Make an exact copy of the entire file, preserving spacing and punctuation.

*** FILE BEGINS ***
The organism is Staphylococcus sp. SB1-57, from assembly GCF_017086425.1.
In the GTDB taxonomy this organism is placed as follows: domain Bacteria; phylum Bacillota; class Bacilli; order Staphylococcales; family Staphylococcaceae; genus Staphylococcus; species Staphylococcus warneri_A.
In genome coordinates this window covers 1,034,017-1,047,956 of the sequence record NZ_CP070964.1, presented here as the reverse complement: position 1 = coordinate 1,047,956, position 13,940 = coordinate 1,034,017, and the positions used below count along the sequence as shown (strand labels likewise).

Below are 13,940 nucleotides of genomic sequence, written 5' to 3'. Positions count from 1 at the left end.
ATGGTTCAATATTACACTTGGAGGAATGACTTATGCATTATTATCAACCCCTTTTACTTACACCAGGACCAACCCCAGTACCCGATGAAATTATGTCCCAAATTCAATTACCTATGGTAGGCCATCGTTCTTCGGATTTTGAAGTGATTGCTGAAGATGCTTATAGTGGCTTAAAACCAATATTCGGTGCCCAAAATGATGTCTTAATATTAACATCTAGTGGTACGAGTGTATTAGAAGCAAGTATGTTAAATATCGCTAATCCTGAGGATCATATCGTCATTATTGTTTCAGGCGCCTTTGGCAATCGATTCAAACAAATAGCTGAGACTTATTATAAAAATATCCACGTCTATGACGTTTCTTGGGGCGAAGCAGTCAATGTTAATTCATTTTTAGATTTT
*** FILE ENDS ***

The organism is Staphylococcus sp. SB1-57, from assembly GCF_017086425.1.
In the GTDB taxonomy this organism is placed as follows: domain Bacteria; phylum Bacillota; class Bacilli; order Staphylococcales; family Staphylococcaceae; genus Staphylococcus; species Staphylococcus warneri_A.
In genome coordinates this window covers 1,034,017-1,047,956 of the sequence record NZ_CP070964.1, presented here as the reverse complement: position 1 = coordinate 1,047,956, position 13,940 = coordinate 1,034,017, and the positions used below count along the sequence as shown (strand labels likewise).

Below are 13,940 nucleotides of genomic sequence, written 5' to 3'. Positions count from 1 at the left end.
ATGGTTCAATATTACACTTGGAGGAATGACTTATGCATTATTATCAACCCCTTTTACTTACACCAGGACCAACCCCAGTACCCGATGAAATTATGTCCCAAATTCAATTACCTATGGTAGGCCATCGTTCTTCGGATTTTGAAGTGATTGCTGAAGATGCTTATAGTGGCTTAAAACCAATATTCGGTGCCCAAAATGATGTCTTAATATTAACATCTAGTGGTACGAGTGTATTAGAAGCAAGTATGTTAAATATCGCTAATCCTGAGGATCATATCGTCATTATTGTTTCAGGCGCCTTTGGCAATCGATTCAAACAAATAGCTGAGACTTATTATAAAAATATCCACGTCTATGACGTTTCTTGGGGCGAAGCAGTCAATGTTAATTCATTTTTAGATTTT